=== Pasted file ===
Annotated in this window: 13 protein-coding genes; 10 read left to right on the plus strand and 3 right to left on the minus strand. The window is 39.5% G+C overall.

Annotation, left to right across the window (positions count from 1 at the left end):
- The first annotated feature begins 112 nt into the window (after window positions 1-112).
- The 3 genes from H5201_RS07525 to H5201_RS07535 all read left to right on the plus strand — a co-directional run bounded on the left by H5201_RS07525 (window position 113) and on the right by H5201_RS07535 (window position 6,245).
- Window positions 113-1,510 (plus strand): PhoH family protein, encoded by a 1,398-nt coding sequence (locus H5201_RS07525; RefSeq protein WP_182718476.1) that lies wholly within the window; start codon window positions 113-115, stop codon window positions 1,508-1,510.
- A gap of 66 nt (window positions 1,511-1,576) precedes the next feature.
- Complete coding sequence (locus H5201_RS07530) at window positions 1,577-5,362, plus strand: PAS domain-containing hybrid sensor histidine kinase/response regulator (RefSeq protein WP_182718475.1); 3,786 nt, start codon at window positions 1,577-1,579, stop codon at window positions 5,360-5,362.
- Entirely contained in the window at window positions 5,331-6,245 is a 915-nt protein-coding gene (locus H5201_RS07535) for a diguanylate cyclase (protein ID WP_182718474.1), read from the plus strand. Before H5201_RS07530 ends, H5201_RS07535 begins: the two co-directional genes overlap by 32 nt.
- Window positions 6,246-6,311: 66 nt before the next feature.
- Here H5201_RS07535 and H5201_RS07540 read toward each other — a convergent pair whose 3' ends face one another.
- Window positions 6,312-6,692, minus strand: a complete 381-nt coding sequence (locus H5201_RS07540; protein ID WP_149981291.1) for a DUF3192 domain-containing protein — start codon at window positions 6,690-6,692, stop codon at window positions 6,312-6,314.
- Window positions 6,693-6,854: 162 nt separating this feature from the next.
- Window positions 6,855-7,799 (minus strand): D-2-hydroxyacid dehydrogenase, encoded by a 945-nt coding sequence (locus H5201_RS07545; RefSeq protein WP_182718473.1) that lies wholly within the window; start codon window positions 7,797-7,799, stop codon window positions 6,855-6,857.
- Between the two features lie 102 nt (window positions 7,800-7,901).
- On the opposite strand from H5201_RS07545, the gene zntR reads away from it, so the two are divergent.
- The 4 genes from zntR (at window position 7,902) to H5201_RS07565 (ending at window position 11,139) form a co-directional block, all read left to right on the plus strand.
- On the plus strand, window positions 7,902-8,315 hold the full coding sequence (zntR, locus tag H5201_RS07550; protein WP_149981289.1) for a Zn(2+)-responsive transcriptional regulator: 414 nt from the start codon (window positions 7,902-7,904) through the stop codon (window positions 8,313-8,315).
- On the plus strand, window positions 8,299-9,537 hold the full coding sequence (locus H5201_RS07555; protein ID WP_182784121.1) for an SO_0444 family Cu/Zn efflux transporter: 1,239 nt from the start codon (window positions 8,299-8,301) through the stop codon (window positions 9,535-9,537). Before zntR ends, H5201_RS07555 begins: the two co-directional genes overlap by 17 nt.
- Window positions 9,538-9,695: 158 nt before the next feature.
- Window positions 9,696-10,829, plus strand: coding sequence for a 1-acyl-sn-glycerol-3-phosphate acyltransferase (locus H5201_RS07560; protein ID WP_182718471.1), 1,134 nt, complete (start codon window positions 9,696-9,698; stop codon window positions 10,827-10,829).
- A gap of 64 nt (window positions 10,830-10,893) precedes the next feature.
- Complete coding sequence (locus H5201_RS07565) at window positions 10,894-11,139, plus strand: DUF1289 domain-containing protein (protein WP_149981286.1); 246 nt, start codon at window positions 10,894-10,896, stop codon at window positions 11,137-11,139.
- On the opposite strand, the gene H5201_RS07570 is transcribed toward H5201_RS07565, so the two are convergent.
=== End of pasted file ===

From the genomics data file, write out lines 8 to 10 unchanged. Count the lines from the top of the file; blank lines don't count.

- Entirely contained in the window at window positions 5,331-6,245 is a 915-nt protein-coding gene (locus H5201_RS07535) for a diguanylate cyclase (protein ID WP_182718474.1), read from the plus strand. Before H5201_RS07530 ends, H5201_RS07535 begins: the two co-directional genes overlap by 32 nt.
- Window positions 6,246-6,311: 66 nt before the next feature.
- Here H5201_RS07535 and H5201_RS07540 read toward each other — a convergent pair whose 3' ends face one another.